How to spot if your cat has conjunctivitis
There are several common symptoms of conjunctivitis including:
- Persistent squinting
- Regular and excessive blinking
- Redness of the eye tissue
- Eye discharge
- Fluid build-up in the eye
- Upper respiratory infection
What causes conjunctivitis in cats?
There are several viruses that cause conjunctivitis, one of the most common is the herpes virus. Cats who are regularly exposed to other cats with viral infections are more prone to develop the disease.
Bacteria can also cause conjunctivitis, as can allergies or even a stone or dust particle lodging in the eye. Purebred cats are more likely to develop the disease than other cats. If your cat has dry eye then they may be more likely to get conjunctivitis.
How is conjunctivitis in cats treated?
If there is a suspected allergy causing the infection, the issue should clear up when the cause is removed from your cat’s environment. If the infection is due to a virus or bacteria, there are some commonly prescribed medications to manage the inflammation – including oral and external antibiotics.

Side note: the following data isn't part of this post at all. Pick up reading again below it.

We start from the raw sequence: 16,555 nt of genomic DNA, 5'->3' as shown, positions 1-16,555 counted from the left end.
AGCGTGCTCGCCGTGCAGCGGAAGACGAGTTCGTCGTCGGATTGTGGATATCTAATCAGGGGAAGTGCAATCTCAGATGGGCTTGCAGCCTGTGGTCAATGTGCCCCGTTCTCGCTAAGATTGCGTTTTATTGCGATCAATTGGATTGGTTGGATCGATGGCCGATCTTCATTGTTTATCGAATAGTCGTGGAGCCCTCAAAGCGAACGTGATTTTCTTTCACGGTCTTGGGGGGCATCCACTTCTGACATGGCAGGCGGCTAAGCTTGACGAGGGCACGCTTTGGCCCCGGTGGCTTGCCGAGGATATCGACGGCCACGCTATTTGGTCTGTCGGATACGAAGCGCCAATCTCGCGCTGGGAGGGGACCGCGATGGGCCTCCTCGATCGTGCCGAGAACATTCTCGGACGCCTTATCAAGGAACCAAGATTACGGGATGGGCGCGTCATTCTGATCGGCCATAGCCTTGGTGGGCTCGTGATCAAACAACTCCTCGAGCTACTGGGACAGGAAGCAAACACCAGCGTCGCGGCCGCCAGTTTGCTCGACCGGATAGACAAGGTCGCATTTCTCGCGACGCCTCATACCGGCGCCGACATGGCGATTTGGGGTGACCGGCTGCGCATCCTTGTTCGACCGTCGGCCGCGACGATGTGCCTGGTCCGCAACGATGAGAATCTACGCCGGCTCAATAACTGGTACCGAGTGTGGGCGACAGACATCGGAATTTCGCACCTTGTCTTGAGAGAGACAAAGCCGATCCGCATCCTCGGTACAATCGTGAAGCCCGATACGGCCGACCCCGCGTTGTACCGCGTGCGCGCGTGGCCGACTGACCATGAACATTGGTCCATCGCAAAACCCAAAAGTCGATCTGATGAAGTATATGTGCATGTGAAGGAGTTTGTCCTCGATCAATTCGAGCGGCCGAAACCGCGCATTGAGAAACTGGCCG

It’s a good idea to discuss costs with your vet before you start treatment.
How do I avoid conjunctivitis reoccurring in my cat?
Limiting your cat’s exposure to possibly-affected animals can prevent recurrence of conjunctivitis
If you’re thinking of adopting a cat with conjunctivitis
Make sure you review the clinical history of your new cat and ask for more details on how the conjunctivitis has been treated. You’ll need to sign a disclaimer to confirm you’ve been made aware of the condition. Any cat who’s had treatment is likely to have pet insurance exclusions, so it’s worth discussing potential on-going costs with your vet.